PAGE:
Actor/filmmaker Michael Rapaport is, of course, familiar to hip-hop fans as the director of last year's acclaimed documentary, Beats Rhymes & Life: The Travels Of A Tribe Called Quest . But as longtime fans of his work know, Mike Rap's cinematic connection to rap began far earlier , having first made noise in Hollywood opposite N'Bushe Wright in the interracial love story, Zebrahead - a film whose soundtrack was executive produced by MC Serch, and featured Nas' debut single, "Halftime." Mike's gone on to work with such celebrated auteurs as Tony Scott, Woody Allen, John Singleton, Ted Demme, and Spike Lee. But we wanted to hit up this classic New Yawker through-and-through to discuss soundtracks. Personal ones. As in the records that changed his life.
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1. Lou Reed - "Walk on the Wild Side" (RCA, 1973)
Michael Rapaport: The first song that ever had an impact or impression on me was "Walk On the Wild Side" by Lou Reed. I heard it when I was around 6-years-old and I use to call it the "DoDoDo Song" because of the chorus part. I just remember loving hearing it on the radio whenever it was played, and me and my brother would dance around the house and try to sing it. Of course, when A Tribe Called Quest sampled it sixteen years or so later for "Can I Kick It" I was very excited about hearing one of my favorite childhood songs in a hip-hop joint.
2. Sugar Hill Gang - "Rapper's Delight" (Sugarhill, 1979)
Michael Rapaport: "Rapper's Delight" by the Sugar Hill Gang was huge for me. My father worked at a radio station in NYC called WKTU Disco 92, and he would bring home all kinds of records that were hot at the time - Mtume, Brothers Johnson, and Donna Summer-type disco records. One day he brought home an orange promotional copy of "Rapper's Delight" and said to me, this is a "rap record" we're gonna start playing on the radio. That was it for me. I would listen to that record for hours straight, over and over — the 15-minute version, the shorter version and then the instrumental version — and try to say all the lyrics without stopping. I still don't know every word to that song but I still try every time I hear it. That song had the biggest impact on my life.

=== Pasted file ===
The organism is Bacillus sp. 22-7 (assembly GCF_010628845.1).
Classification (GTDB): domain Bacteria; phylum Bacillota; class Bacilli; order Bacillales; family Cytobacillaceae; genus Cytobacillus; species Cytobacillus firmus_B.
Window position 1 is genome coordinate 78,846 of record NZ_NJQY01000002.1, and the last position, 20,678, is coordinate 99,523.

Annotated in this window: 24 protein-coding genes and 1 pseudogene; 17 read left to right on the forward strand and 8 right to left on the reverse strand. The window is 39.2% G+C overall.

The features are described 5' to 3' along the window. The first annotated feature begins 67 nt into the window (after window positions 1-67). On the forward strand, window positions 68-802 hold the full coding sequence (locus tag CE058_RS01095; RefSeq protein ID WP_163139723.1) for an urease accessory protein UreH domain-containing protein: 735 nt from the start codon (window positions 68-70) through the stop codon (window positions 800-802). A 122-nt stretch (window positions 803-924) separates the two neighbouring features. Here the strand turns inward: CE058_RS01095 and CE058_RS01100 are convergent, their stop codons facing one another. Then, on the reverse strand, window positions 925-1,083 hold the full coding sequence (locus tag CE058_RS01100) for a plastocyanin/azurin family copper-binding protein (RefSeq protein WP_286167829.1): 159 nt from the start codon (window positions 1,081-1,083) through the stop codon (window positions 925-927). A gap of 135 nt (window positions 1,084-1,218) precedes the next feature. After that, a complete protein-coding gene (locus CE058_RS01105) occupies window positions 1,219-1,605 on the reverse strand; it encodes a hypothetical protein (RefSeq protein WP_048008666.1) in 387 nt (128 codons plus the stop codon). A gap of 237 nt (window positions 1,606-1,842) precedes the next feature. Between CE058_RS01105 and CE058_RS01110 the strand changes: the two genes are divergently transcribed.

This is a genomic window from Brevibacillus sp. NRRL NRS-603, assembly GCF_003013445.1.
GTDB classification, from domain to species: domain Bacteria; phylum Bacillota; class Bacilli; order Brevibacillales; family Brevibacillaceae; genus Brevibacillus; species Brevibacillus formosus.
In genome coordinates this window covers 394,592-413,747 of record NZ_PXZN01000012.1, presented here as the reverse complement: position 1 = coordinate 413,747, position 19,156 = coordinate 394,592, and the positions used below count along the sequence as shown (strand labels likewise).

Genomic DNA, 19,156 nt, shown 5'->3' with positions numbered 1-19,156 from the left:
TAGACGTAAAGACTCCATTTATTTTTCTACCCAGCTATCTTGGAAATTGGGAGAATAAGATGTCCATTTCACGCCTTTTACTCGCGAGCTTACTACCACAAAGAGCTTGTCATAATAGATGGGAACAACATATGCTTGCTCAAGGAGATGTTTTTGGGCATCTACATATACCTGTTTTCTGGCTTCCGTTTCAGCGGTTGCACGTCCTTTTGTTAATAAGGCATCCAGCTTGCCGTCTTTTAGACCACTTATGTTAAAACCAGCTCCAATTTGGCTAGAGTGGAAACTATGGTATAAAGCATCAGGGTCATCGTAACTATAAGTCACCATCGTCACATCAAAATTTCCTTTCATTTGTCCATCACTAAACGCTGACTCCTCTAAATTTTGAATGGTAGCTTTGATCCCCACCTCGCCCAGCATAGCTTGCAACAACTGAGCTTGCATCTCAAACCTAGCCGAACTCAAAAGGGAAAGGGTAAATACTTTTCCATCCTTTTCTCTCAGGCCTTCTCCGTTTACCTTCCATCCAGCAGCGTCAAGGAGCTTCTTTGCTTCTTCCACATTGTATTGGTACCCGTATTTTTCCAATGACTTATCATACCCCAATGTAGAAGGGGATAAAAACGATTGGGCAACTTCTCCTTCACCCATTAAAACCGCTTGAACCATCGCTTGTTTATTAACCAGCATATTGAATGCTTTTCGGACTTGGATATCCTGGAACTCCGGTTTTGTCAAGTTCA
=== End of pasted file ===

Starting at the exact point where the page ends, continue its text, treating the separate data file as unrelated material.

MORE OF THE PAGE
3. Minnie Riperton - "Lovin' You" (Epic, 1974)
Michael Rapaport: This song came out when I was around 8-years-old and the only way I would get to hear it was on the radio. The birds chirping in the beginning always stuck out to me as a child. Also her voice goes so high; as a kid I always felt the calmness and genuineness of that song even though I didn't understand all the words. And as a kid I guess hearing "Lovin' You" sung in such a gentle way from a woman made an impression on me. I clearly remember Casey Kasem introducing the song during his famous countdown and just staring at the radio listening, trying to imagine what Minnie Riperton looked like. At the time I had no idea but she sounded so damn good.
4. "Eric B Is President" (Zakia, 1986)
Michael Rapaport: I remember hearing about the song before I actually heard it. People were talking about it and saying lyrics and Wop dancing to it. Hip-hop songs were like urban folklore in '86 — if you didn't hear it live on the radio or have a tape of it you had to wait and wait and wait until your moment came. Finally on a Saturday night in Howard Projects in Brooklyn during the spring or summer it came on the radio when my friends and I were outside and that was it. The beat, Rakim's voice and the sample came on Red Alert's radio show. I will never forget that and I don't have a great memory. Everyone was like that's that shit , and I also saw dudes Wopping it up for the first time to "Eric B. Is President." The lyrics are still so far advanced. The beat is crazy slow but it all makes perfect sense.
5. Bobby Womack - "If You Think You're Lonely" (Beverly Glen, 1981)
Michael Rapaport: "If You Think You're Lonely" by Bobby Womack is definitely my favorite slow jam of all-time. I heard it when I was 16 and going through my first high school heartbreak. I recorded it off the radio and would listen to it over and over and imagine I was singing that song to the chick who had broken my heart. I always love the riff where Bobby says, "But I've done my time, and it's your time now." That song always makes me feel better even though it's such a sad song. But at the end of it Bobby seems like he came outta the heartbreak, so I always feel the same way to when it's over. I truly love Bobby Womack and feel like I know him in a way because of that song.